Mouth: Beautifully dry entry but along with the obvious oak and vanilla it brings a sweetness of coconut and milk chocolate. Raisins and mixed fruit peel. Maybe a touch of citrus oil. The mid palate is all about the commanding oak. It is very drying and brings with it some welcome spice notes like cinnamon and white pepper. Flamed orange oils. It also brings a buttery pastry like quality and a hint of almond tart. Warm crème brûlée. The finish brings a little crisp apple and some raisins, maybe juicy plums before the oak and particularly the warming spiced barrel notes lead you off into the sunset. Classic Foursquare peach vapours at the death. It is both robust and gentle whilst remaining approachable.

4.5 / 5

*Hydrometer Test Result – Label stated abv 46% – Measured abv 46% – 0 g/l additives*

I had decanted and saved a small bottle of my 43% release at there was crossover with this release. Assessing it side by side I note that there does not appear to be as much caramel colour added to the new release…it is more of a straw gold…don’t let the image fool you. I also noted that this 46% release is not as wood heavy on the nose or the palate and its better for it. It just delivers more of everything…..and here’s the real killer….it is still available for between £35 and £40 in the UK.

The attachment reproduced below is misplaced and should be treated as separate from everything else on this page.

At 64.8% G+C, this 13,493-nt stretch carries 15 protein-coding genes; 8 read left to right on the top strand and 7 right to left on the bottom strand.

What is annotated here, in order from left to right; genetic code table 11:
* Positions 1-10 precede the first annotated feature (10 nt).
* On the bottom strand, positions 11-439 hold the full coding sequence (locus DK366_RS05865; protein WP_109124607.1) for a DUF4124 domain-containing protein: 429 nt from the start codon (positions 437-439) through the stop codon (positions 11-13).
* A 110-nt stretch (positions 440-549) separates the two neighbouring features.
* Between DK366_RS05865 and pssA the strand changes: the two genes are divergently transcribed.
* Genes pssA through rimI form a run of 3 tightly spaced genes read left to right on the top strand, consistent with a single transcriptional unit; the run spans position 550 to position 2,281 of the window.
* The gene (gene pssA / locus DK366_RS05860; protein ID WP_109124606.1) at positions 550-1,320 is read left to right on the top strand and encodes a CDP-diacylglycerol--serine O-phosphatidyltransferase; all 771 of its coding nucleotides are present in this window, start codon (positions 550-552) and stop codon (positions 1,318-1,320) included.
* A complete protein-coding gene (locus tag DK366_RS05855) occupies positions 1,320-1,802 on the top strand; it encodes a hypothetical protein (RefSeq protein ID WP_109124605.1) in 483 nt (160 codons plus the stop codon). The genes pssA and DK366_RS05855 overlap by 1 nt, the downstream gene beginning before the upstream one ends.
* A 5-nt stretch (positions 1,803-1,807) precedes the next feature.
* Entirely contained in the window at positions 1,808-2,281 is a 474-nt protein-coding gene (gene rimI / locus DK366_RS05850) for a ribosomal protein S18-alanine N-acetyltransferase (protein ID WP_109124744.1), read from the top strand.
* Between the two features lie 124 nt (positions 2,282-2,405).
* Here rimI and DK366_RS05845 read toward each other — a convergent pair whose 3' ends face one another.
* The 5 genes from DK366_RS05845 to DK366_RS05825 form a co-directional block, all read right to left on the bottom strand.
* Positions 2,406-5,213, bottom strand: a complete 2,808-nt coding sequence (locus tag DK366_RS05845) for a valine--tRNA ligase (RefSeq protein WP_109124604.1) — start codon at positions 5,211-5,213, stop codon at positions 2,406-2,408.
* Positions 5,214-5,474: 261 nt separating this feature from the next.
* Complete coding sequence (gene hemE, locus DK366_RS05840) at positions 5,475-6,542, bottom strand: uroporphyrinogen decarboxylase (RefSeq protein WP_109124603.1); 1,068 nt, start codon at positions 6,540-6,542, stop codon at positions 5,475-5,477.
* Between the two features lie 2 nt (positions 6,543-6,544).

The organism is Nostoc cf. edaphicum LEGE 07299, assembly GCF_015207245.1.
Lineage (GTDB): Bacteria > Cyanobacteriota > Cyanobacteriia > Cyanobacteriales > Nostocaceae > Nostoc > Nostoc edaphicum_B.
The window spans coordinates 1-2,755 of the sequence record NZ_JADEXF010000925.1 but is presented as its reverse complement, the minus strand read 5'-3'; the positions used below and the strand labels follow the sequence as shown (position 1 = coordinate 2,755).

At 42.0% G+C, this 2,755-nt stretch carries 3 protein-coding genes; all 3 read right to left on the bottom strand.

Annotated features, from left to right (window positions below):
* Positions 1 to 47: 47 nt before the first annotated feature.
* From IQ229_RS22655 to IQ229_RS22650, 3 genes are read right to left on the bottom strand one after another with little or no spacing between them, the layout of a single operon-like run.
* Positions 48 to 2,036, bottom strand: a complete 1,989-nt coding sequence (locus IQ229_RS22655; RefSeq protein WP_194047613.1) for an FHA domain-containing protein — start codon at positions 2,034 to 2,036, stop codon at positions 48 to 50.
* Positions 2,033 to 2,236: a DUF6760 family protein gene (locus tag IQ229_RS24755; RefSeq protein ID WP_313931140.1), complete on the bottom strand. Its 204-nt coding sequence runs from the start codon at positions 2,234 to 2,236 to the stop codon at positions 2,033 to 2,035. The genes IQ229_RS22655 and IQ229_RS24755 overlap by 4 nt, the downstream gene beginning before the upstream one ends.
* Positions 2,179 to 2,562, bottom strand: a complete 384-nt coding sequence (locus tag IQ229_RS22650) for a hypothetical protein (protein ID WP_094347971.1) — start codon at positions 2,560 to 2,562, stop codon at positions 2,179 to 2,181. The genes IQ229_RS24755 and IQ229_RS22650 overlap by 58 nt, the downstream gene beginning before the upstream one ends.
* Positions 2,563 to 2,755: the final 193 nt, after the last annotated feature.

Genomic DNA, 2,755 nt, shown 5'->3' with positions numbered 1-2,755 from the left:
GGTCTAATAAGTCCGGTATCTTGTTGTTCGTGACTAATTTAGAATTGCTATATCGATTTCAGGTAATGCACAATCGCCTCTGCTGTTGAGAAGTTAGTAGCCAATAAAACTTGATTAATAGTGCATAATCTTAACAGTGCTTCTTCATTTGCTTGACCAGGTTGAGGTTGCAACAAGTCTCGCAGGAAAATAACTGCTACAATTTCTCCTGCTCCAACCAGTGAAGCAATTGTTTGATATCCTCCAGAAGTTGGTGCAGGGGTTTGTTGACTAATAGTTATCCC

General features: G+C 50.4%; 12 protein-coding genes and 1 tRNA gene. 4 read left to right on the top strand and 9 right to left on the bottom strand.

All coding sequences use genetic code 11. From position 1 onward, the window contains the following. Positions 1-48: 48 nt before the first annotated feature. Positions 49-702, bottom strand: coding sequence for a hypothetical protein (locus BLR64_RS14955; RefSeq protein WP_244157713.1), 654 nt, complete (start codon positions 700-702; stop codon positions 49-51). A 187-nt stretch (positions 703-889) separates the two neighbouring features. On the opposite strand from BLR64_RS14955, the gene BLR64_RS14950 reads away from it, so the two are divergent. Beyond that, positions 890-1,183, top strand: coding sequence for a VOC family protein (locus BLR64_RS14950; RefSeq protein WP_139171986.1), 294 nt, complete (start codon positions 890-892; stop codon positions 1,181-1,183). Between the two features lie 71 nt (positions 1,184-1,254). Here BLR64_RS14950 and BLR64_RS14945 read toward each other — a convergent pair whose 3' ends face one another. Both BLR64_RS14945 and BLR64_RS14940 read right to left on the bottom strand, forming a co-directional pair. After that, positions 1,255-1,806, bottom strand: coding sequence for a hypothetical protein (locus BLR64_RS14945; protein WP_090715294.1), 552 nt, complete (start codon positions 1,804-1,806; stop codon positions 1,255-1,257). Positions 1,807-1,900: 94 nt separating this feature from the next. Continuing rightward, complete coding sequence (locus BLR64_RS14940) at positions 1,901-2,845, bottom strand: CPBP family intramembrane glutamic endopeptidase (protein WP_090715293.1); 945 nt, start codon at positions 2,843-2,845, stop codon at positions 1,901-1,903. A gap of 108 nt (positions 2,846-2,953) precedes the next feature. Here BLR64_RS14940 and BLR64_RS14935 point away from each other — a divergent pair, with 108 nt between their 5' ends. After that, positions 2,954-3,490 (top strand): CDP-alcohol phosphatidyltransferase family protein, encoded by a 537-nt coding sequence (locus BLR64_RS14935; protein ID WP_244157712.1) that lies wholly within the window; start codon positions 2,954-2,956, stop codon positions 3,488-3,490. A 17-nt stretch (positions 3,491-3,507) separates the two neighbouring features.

Things are changing for Foursquare though, they are very much in the ascendancy with the Exceptional Cask Series and their collaborations with Velier….but this exposure and acclaim has been earned by producing such consistently good releases such as R.L Seale’s, the Doorly’s range and my particular favourite, Old Brigand. This bottling remains as classic an example of Barbados Rum, and Foursquare Distillery as you’ll find.

© Steven James and Rum Diaries Blog 2019. Unauthorized use and/or duplication of this material, both written and photographic without the express and written permission from this blog/sites author and owner is strictly prohibited. Excerpts and links may be used, provided that full and clear credit is given to Steven James and Rum Diaries Blog with appropriate and specific direction to the original content.